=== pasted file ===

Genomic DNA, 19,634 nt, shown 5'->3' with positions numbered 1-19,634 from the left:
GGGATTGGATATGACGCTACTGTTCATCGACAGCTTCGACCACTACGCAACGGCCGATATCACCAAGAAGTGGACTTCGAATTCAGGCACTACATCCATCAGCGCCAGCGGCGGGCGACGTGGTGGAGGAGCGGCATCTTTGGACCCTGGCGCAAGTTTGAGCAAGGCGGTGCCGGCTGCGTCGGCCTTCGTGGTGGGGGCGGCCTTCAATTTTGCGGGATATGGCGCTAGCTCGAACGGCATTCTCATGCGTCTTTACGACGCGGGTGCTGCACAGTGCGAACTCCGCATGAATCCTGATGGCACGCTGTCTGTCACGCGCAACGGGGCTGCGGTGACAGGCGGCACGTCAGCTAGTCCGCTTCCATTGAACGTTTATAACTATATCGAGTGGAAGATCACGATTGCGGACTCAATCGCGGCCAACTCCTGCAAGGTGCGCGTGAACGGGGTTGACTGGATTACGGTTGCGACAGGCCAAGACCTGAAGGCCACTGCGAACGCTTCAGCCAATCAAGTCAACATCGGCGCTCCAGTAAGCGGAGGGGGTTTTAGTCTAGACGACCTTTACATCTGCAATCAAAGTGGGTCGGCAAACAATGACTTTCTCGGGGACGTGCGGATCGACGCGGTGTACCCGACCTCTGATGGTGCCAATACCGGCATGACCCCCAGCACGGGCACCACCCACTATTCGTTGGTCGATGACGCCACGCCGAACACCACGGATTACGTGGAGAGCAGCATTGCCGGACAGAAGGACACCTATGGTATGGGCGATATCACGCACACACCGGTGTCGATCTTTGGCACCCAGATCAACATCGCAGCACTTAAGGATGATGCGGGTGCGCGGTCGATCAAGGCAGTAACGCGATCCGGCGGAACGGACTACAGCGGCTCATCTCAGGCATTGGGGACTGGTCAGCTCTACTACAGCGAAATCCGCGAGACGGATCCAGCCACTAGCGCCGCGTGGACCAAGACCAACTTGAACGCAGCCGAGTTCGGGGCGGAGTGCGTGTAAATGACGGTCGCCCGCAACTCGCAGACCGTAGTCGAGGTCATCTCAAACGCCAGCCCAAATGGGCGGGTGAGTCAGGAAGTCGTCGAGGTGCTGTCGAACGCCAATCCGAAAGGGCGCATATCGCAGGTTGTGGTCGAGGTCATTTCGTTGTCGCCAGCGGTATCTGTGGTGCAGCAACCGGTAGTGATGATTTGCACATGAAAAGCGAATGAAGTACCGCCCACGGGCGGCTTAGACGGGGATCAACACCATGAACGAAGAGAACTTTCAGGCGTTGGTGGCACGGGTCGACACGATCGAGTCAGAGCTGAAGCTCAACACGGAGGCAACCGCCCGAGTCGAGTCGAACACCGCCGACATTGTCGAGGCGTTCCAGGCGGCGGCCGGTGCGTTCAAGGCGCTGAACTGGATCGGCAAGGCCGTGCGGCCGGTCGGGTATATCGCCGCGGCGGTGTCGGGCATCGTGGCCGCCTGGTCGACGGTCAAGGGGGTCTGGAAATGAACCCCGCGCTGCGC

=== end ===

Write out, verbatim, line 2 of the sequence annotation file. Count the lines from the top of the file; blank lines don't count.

GGGATTGGATATGACGCTACTGTTCATCGACAGCTTCGACCACTACGCAACGGCCGATATCACCAAGAAGTGGACTTCGAATTCAGGCACTACATCCATCAGCGCCAGCGGCGGGCGACGTGGTGGAGGAGCGGCATCTTTGGACCCTGGCGCAAGTTTGAGCAAGGCGGTGCCGGCTGCGTCGGCCTTCGTGGTGGGGGCGGCCTTCAATTTTGCGGGATATGGCGCTAGCTCGAACGGCATTCTCATGCGTCTTTACGACGCGGGTGCTGCACAGTGCGAACTCCGCATGAATCCTGATGGCACGCTGTCTGTCACGCGCAACGGGGCTGCGGTGACAGGCGGCACGTCAGCTAGTCCGCTTCCATTGAACGTTTATAACTATATCGAGTGGAAGATCACGATTGCGGACTCAATCGCGGCCAACTCCTGCAAGGTGCGCGTGAACGGGGTTGACTGGATTACGGTTGCGACAGGCCAAGACCTGAAGGCCACTGCGAACGCTTCAGCCAATCAAGTCAACATCGGCGCTCCAGTAAGCGGAGGGGGTTTTAGTCTAGACGACCTTTACATCTGCAATCAAAGTGGGTCGGCAAACAATGACTTTCTCGGGGACGTGCGGATCGACGCGGTGTACCCGACCTCTGATGGTGCCAATACCGGCATGACCCCCAGCACGGGCACCACCCACTATTCGTTGGTCGATGACGCCACGCCGAACACCACGGATTACGTGGAGAGCAGCATTGCCGGACAGAAGGACACCTATGGTATGGGCGATATCACGCACACACCGGTGTCGATCTTTGGCACCCAGATCAACATCGCAGCACTTAAGGATGATGCGGGTGCGCGGTCGATCAAGGCAGTAACGCGATCCGGCGGAACGGACTACAGCGGCTCATCTCAGGCATTGGGGACTGGTCAGCTCTACTACAGCGAAATCCGCGAGACGGATCCAGCCACTAGCGCCGCGTGGACCAAGACCAACTTGAACGCAGCCGAGTTCGGGGCGGAGTGCGTGTAAATGACGGTCGCCCGCAACTCGCAGACCGTAGTCGAGGTCATCTCAAACGCCAGCCCAAATGGGCGGGTGAGTCAGGAAGTCGTCGAGGTGCTGTCGAACGCCAATCCGAAAGGGCGCATATCGCAGGTTGTGGTCGAGGTCATTTCGTTGTCGCCAGCGGTATCTGTGGTGCAGCAACCGGTAGTGATGATTTGCACATGAAAAGCGAATGAAGTACCGCCCACGGGCGGCTTAGACGGGGATCAACACCATGAACGAAGAGAACTTTCAGGCGTTGGTGGCACGGGTCGACACGATCGAGTCAGAGCTGAAGCTCAACACGGAGGCAACCGCCCGAGTCGAGTCGAACACCGCCGACATTGTCGAGGCGTTCCAGGCGGCGGCCGGTGCGTTCAAGGCGCTGAACTGGATCGGCAAGGCCGTGCGGCCGGTCGGGTATATCGCCGCGGCGGTGTCGGGCATCGTGGCCGCCTGGTCGACGGTCAAGGGGGTCTGGAAATGAACCCCGCGCTGCGC